WAR, VISUALITY AND THE MILITARISED CITY
War, Visuality and the Militarised City is an essay that explores the emerging visualities and architectures of development and militarization in Karachi. Following 9/11, security analysts delimited Karachi as an epicentre of terrorism, marking the city as ‘a distinctive battlefield of the 21st century.’ Forged in the image of this new imperial gaze, the city was subject to immense transformation as its spaces were reconfigured and activated in the service of wartime agendas. Much of this violence unfolds at the peripheries of the city in spaces discursively produced by the state, law-enforcement and media as ‘no-go zones.’ In September 2013, the Pakistan paramilitary launched the ongoing Karachi Operation with a special mandate to ‘police, surveil and secure’ the ‘vast suburbs of Karachi.’ Inhabited largely by Pashtun refugee and indigenous Sindhi and Baloch populations, these spaces become proxy sites for the war on terror, brutally policed and surveilled for the purported potentiality of insurgents amongst the refugees and natives – locking these communities in devastating cycles of resettlement, raids and ruination.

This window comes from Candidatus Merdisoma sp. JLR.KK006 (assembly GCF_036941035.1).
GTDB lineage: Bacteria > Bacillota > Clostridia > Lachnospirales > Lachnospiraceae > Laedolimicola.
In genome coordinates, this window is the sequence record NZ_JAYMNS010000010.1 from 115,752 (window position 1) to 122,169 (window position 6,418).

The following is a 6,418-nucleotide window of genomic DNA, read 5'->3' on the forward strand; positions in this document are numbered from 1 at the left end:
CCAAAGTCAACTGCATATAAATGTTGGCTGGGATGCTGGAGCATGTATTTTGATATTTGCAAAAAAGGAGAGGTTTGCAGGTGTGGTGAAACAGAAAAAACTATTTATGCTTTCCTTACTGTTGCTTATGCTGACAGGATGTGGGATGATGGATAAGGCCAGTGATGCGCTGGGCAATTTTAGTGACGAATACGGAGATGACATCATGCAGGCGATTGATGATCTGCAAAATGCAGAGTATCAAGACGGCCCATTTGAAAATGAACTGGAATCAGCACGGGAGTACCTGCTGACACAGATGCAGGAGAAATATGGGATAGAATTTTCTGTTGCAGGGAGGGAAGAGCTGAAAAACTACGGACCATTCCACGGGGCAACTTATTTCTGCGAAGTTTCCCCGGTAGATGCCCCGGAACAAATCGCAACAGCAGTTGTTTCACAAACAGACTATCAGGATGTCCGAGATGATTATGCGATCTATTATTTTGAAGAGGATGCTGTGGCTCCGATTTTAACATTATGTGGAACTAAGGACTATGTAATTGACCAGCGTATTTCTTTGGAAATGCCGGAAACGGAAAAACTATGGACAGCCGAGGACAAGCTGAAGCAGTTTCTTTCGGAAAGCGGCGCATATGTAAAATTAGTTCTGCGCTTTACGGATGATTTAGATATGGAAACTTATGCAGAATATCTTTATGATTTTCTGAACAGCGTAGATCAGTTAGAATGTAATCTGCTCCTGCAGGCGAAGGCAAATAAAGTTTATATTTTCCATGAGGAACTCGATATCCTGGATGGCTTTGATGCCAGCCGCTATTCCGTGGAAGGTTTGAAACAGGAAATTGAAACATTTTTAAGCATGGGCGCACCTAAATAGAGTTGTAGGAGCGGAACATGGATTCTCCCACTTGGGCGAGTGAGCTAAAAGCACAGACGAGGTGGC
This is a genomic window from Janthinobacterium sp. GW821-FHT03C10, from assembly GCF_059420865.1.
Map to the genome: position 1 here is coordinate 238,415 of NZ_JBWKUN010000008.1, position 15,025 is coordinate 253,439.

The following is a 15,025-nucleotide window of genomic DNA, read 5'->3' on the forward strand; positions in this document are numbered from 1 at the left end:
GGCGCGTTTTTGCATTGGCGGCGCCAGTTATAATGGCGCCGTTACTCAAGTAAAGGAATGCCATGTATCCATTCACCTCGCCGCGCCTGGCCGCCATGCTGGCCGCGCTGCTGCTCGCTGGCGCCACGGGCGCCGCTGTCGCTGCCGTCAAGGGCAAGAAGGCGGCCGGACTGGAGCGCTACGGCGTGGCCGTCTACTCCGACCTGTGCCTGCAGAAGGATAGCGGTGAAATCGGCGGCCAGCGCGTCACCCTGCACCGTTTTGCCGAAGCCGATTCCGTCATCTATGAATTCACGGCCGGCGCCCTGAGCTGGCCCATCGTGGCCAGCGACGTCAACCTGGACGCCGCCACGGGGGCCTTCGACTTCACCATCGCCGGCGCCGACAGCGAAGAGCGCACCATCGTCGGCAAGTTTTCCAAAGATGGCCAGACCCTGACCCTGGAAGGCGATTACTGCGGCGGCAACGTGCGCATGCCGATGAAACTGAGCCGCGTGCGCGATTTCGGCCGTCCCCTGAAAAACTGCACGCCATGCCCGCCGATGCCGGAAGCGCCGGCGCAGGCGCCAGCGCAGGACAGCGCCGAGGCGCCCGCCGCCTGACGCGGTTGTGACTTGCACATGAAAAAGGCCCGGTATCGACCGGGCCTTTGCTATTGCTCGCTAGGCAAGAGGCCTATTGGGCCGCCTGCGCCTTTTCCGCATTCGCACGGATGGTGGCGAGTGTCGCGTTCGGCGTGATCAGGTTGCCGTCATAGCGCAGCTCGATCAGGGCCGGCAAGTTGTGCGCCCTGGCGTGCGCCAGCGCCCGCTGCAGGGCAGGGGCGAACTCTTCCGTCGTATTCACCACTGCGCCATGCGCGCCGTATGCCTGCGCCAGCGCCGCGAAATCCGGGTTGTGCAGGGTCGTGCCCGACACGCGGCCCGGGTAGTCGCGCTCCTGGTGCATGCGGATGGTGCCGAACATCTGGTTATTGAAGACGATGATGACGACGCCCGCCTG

The abject violence surrounding these transformations is both obscured and upheld by a discursive and visual regime dedicated to the legitimisation of war. Modern war visuality plays an essential role in sanitizing this state sanctioned violence and activating the entire city in service of it. Using the examples of the Karachi Operation and the private mega-development project of Bahria Town, we explore the linkages between visuality, war, and urbanism. Focusing on the discursive and spatial production of the ‘no-go zone’, we highlight the ways in which militarization and development intertwine to naturalise each other’s conquering, settling and colonising acts.
This essay was published in 2019 in Perspecta: Yale Architectural Journal 52.